I have only ever given money as a wedding gift. Some might think it’s tacky, but I’ve never met a bride or groom who sneered at the sight of an envelope stuffed with cold hard cash. Not only does cash spare you the hassle of searching for the perfect gift, but many couples are secretly hoping for it.
Traditional gifts may have made sense when couples married young and were moving out of their parents’ homes for the first time. These days, most couples live together before getting married and have accumulated years of such household usuals as toasters, towels and tableware. “Many couples will not need as many common household wedding gifts,” says Rebecca Chan, a Toronto wedding planner. “A monetary gift allows the couple to have the flexibility to purchase whatever is right for them in their life stage.”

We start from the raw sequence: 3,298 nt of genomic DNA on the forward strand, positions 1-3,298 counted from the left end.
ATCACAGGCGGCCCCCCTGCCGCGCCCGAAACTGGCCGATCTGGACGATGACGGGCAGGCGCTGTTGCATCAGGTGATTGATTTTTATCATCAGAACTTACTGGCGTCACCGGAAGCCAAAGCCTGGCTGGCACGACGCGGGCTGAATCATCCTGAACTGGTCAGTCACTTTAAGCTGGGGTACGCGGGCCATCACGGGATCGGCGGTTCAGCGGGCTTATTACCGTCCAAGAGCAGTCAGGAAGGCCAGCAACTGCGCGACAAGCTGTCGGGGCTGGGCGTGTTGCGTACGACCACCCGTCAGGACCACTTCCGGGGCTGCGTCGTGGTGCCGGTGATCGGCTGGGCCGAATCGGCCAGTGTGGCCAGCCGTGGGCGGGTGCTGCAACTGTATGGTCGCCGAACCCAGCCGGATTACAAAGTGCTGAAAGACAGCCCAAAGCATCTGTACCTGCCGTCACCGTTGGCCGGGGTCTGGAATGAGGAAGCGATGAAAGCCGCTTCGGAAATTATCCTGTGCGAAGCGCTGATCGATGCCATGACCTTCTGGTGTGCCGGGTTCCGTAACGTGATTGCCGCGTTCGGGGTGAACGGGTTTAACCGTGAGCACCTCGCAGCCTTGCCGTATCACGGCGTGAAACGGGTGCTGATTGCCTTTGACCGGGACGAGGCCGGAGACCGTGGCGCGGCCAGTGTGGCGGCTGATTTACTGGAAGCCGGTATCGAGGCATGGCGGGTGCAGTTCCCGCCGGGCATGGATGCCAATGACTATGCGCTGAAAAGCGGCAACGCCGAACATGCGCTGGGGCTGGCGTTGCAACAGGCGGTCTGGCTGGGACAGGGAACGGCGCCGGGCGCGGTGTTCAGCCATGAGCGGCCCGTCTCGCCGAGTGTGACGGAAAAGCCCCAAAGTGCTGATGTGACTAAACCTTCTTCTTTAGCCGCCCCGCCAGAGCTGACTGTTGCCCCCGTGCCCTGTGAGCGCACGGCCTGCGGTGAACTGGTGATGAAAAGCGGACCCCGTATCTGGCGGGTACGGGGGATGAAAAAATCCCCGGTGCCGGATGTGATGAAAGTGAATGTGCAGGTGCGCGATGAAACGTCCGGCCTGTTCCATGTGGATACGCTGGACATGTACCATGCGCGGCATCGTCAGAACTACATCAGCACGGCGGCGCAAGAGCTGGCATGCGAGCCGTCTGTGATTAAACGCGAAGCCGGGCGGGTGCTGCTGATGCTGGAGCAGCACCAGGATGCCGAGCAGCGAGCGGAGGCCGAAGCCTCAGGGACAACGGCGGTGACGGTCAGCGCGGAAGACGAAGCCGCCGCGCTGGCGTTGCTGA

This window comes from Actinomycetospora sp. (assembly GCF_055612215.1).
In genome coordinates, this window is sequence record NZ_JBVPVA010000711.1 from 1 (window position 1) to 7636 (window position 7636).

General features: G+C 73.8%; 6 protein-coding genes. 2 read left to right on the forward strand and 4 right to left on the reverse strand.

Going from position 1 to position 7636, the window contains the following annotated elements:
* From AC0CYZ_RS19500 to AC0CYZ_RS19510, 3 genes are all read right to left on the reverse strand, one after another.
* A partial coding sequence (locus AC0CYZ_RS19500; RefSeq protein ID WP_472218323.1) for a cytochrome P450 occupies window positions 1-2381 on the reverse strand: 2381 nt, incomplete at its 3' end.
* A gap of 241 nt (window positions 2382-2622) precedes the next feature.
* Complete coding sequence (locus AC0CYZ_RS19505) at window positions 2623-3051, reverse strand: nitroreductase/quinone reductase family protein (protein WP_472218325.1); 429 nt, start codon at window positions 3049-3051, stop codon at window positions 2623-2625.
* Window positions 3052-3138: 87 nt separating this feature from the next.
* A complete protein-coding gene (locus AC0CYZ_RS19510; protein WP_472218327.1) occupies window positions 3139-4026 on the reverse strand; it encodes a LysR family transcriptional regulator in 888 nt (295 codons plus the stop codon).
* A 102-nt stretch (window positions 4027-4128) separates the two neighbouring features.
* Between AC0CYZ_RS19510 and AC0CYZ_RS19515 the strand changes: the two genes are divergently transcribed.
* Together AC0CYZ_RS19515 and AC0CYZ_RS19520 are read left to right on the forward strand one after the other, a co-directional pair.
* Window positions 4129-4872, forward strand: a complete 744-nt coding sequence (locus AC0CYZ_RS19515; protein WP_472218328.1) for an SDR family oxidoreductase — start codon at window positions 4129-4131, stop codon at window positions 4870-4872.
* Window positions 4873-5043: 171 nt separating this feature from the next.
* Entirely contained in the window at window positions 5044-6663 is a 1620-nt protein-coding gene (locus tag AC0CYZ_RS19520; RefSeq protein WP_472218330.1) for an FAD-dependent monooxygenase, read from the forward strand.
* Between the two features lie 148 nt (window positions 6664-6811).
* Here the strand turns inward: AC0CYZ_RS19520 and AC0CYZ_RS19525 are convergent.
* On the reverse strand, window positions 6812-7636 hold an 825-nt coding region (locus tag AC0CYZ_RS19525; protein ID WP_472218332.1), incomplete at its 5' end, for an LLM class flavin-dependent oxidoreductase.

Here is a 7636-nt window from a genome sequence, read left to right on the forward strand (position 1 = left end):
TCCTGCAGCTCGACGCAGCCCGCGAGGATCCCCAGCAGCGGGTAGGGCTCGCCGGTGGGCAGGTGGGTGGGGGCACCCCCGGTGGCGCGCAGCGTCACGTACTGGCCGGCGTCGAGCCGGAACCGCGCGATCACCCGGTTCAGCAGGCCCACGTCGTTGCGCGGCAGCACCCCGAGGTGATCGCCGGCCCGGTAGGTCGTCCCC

One couple I know used their cash gifts towards their Maui honeymoon. Another couple used it to offset the costs of their $45,000 wedding.
Chan recommends giving $100 to $200 if you can afford it, and double that if you’re bringing a date. If you’re close or related to the couple, give more. But if that’s too steep, you’re better off buying from a gift registry or chipping in with friends on a really big gift.
As with any present, make it look nice. New, crisp bills are best, tucked in a card with a money slot.